He has similar problems with regional policy. It should be relatively easy for a Chancellor to announce serious plans to invest in proper connected transport infrastructure for the north of England, and to announce investment incentives to develop new modern industries in neglected areas. Since wage costs are low and there are plenty of highly skilled people happy to work outside of London many businesses will be very keen to go along with him. But this requires a policy of conscious state planning of the economy. It needs the state to decide that it wants to deliberately engineer the kind of business development the country that the country needs and decide where it wants them located. Can a modern Conservative get that policy accepted by the party? Osborne resolved this difficulty by talking a lot about a northern powerhouse but not actually spending any serious money. Hammond may well opt for the same policy of lots of sound bites but no real shift of resources. One critical test of Wednesday's budget will be whether in future government investment plans the people of the English regions will get anywhere near equal investment per head of population as London. That simply won't happen.
The final big intellectual difficulty for Hammond will centre on what he chooses to invest in. Thatcher tried to teach us all that it was no good throwing good government money after bad in desperate attempts to prop up out of date industry. Unfortunately what her policies resulted in was an economy that became over dependant on poorly regulated banks and on North Sea Oil. Much of the death of the regional working class heartlands took place directly as a result of Thatcher's policies. As it happens I think Thatcher was making one very good point. You can't stop the march of technology & shore up a passing industry. Unfortunately she missed one other very important point. If you are going to let mining and heavy industry collapse then you need to invest in providing alternative employment for the communities that used to rely on the factories and mines.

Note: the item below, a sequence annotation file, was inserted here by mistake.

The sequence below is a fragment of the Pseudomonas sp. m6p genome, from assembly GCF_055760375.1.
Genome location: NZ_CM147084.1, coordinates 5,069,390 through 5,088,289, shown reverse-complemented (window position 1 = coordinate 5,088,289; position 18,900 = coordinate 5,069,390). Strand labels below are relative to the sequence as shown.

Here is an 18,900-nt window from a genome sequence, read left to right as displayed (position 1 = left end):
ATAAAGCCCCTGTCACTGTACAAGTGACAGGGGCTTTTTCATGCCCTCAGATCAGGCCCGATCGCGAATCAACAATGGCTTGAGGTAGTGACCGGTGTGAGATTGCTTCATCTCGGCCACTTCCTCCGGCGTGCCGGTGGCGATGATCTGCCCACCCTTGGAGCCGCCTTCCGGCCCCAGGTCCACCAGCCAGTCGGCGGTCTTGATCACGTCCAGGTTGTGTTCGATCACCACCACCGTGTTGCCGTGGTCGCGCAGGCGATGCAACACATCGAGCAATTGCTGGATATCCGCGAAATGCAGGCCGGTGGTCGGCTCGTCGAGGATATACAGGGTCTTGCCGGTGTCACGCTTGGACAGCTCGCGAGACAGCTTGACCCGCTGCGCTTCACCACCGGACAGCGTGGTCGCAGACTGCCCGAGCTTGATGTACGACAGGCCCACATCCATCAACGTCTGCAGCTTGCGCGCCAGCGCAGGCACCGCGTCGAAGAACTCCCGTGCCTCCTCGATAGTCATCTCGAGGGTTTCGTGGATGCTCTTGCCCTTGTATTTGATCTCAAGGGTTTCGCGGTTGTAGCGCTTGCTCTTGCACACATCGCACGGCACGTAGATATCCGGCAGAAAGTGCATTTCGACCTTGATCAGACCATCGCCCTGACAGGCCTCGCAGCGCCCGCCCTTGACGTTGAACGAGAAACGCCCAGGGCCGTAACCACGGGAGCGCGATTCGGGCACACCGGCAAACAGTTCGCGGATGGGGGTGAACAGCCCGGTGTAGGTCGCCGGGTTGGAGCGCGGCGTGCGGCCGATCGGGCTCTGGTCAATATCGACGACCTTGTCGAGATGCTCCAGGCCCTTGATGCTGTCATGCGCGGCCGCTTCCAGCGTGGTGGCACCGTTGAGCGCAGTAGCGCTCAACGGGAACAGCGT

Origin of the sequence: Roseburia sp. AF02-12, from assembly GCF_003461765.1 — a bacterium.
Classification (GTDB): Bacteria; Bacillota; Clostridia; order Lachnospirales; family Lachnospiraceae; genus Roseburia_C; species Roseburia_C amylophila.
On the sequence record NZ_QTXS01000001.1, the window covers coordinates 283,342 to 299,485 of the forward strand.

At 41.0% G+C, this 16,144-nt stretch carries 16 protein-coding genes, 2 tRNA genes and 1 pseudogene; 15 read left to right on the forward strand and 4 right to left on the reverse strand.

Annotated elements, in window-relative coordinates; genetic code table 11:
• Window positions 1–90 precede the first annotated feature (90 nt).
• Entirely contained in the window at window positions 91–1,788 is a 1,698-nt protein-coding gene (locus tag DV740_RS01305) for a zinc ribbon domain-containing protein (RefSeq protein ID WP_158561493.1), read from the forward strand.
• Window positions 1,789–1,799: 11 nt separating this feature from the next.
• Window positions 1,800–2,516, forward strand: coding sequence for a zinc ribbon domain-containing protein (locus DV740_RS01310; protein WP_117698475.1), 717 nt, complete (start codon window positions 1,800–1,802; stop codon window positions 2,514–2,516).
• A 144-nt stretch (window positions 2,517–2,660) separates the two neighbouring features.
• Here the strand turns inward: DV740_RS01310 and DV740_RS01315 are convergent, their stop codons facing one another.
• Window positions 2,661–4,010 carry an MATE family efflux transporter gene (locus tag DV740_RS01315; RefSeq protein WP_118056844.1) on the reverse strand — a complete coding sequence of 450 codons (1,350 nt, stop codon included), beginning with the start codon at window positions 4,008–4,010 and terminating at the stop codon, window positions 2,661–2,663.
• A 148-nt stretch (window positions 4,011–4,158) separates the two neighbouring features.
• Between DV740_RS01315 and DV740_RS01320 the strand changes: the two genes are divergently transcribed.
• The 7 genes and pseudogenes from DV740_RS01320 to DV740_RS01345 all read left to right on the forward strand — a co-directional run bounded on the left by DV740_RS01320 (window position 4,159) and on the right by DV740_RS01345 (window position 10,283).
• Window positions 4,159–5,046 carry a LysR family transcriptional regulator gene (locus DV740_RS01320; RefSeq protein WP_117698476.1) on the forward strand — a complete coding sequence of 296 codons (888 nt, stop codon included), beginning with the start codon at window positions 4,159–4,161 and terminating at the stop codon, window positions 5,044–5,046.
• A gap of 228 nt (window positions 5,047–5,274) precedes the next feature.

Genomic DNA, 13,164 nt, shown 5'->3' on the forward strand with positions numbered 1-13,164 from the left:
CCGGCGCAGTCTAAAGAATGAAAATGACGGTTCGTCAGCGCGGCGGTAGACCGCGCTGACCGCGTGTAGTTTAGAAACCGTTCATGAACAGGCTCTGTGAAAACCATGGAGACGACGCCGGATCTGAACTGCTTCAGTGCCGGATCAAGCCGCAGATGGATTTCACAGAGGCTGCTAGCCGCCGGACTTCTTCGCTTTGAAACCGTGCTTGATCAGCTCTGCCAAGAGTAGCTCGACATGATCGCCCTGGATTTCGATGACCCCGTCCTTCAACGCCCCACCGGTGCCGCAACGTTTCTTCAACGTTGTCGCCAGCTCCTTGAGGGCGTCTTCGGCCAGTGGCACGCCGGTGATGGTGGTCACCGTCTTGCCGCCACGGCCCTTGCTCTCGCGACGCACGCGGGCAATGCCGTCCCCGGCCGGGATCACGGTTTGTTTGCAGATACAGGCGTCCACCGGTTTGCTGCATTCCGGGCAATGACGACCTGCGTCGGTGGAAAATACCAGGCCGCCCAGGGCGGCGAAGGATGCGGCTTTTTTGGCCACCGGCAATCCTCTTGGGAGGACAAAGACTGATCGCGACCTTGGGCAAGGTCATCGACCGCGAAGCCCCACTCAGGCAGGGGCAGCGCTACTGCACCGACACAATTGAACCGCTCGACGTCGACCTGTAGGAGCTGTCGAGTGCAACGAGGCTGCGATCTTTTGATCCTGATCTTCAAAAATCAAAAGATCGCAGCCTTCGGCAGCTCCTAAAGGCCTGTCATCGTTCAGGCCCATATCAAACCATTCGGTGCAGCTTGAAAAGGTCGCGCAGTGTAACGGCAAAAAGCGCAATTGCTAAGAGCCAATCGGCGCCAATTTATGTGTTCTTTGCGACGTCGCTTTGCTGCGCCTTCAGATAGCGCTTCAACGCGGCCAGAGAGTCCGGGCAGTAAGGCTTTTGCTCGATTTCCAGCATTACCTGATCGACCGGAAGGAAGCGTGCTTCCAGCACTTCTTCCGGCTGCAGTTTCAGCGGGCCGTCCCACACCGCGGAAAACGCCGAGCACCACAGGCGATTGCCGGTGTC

I would love to see Hammond stand up and say that he is going to invest in the next phase of science, technology and business and locate centres of excellence in Barnsley, Middlesbrough and the Rhonda valleys. I would love to hear his proposals for making sure that it is the UK that is the leader in modern low energy use business. I fear instead that we are going to see Hammond and May do exactly what Thatcher said they shouldn't do - shore up an old and out of date industry. I think we'll get fracking for oil and gas and incentives to drill for more North Sea oil and gas not incentives to kick start solar energy and energy conservation companies.
If politics was simply a spectator sport then it might be amusing to watch how Hammond wriggles out of his ideological inheritance whilst desperately trying to extract the maximum propaganda valley from the few helpful things he does. In reality politics has a huge impact on people's lives. It will not be pleasant to see him fail to provide any kind of realistic strategy to properly help British industry because he is trapped within the severe limits of all that out of date ideological baggage